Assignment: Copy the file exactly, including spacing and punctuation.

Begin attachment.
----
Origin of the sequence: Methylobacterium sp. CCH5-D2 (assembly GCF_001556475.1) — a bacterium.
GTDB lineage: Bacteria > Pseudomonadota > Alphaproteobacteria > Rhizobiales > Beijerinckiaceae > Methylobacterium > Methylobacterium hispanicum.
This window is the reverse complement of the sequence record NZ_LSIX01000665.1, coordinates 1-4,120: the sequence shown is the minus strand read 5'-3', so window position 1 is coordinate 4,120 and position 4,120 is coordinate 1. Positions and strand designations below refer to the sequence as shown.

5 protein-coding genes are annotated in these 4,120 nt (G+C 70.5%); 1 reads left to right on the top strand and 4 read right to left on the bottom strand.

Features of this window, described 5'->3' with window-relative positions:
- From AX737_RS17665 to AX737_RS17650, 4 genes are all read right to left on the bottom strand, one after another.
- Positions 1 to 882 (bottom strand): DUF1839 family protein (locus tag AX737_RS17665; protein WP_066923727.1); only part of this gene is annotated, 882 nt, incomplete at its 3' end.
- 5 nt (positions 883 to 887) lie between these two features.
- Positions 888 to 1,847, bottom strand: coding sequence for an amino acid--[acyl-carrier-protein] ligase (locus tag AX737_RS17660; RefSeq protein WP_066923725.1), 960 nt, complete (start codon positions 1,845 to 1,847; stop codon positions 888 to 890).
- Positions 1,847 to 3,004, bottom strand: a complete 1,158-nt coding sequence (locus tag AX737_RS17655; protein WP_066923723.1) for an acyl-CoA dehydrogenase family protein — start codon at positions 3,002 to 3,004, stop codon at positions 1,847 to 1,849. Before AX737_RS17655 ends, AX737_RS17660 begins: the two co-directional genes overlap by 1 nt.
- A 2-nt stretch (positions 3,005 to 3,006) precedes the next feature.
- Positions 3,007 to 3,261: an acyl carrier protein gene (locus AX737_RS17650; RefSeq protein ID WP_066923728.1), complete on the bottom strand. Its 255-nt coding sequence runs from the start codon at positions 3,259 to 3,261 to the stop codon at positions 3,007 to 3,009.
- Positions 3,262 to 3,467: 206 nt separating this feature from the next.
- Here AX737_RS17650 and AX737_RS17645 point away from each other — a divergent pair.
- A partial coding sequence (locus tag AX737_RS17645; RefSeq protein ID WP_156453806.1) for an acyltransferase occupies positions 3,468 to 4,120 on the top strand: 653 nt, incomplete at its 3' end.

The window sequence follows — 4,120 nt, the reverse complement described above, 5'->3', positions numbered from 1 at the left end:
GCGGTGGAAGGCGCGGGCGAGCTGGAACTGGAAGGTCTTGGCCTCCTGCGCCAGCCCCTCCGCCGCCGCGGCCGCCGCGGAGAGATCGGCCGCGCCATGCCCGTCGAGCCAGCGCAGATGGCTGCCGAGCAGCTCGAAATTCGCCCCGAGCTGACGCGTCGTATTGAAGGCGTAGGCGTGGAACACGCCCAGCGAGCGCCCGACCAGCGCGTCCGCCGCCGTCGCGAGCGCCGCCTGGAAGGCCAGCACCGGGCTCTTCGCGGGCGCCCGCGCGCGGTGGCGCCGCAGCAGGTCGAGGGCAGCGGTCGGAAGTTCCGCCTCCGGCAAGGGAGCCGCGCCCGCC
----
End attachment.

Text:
Origin of the sequence: Methylobacterium sp. CCH5-D2 (assembly GCF_001556475.1) — a bacterium.
GTDB lineage: Bacteria > Pseudomonadota > Alphaproteobacteria > Rhizobiales > Beijerinckiaceae > Methylobacterium > Methylobacterium hispanicum.
This window is the reverse complement of the sequence record NZ_LSIX01000665.1, coordinates 1-4,120: the sequence shown is the minus strand read 5'-3', so window position 1 is coordinate 4,120 and position 4,120 is coordinate 1. Positions and strand designations below refer to the sequence as shown.

5 protein-coding genes are annotated in these 4,120 nt (G+C 70.5%); 1 reads left to right on the top strand and 4 read right to left on the bottom strand.

Features of this window, described 5'->3' with window-relative positions:
- From AX737_RS17665 to AX737_RS17650, 4 genes are all read right to left on the bottom strand, one after another.
- Positions 1 to 882 (bottom strand): DUF1839 family protein (locus tag AX737_RS17665; protein WP_066923727.1); only part of this gene is annotated, 882 nt, incomplete at its 3' end.
- 5 nt (positions 883 to 887) lie between these two features.
- Positions 888 to 1,847, bottom strand: coding sequence for an amino acid--[acyl-carrier-protein] ligase (locus tag AX737_RS17660; RefSeq protein WP_066923725.1), 960 nt, complete (start codon positions 1,845 to 1,847; stop codon positions 888 to 890).
- Positions 1,847 to 3,004, bottom strand: a complete 1,158-nt coding sequence (locus tag AX737_RS17655; protein WP_066923723.1) for an acyl-CoA dehydrogenase family protein — start codon at positions 3,002 to 3,004, stop codon at positions 1,847 to 1,849. Before AX737_RS17655 ends, AX737_RS17660 begins: the two co-directional genes overlap by 1 nt.
- A 2-nt stretch (positions 3,005 to 3,006) precedes the next feature.
- Positions 3,007 to 3,261: an acyl carrier protein gene (locus AX737_RS17650; RefSeq protein ID WP_066923728.1), complete on the bottom strand. Its 255-nt coding sequence runs from the start codon at positions 3,259 to 3,261 to the stop codon at positions 3,007 to 3,009.
- Positions 3,262 to 3,467: 206 nt separating this feature from the next.
- Here AX737_RS17650 and AX737_RS17645 point away from each other — a divergent pair.
- A partial coding sequence (locus tag AX737_RS17645; RefSeq protein ID WP_156453806.1) for an acyltransferase occupies positions 3,468 to 4,120 on the top strand: 653 nt, incomplete at its 3' end.

The window sequence follows — 4,120 nt, the reverse complement described above, 5'->3', positions numbered from 1 at the left end:
GCGGTGGAAGGCGCGGGCGAGCTGGAACTGGAAGGTCTTGGCCTCCTGCGCCAGCCCCTCCGCCGCCGCGGCCGCCGCGGAGAGATCGGCCGCGCCATGCCCGTCGAGCCAGCGCAGATGGCTGCCGAGCAGCTCGAAATTCGCCCCGAGCTGACGCGTCGTATTGAAGGCGTAGGCGTGGAACACGCCCAGCGAGCGCCCGACCAGCGCGTCCGCCGCCGTCGCGAGCGCCGCCTGGAAGGCCAGCACCGGGCTCTTCGCGGGCGCCCGCGCGCGGTGGCGCCGCAGCAGGTCGAGGGCAGCGGTCGGAAGTTCCGCCTCCGGCAAGGGAGCCGCGCCCGCC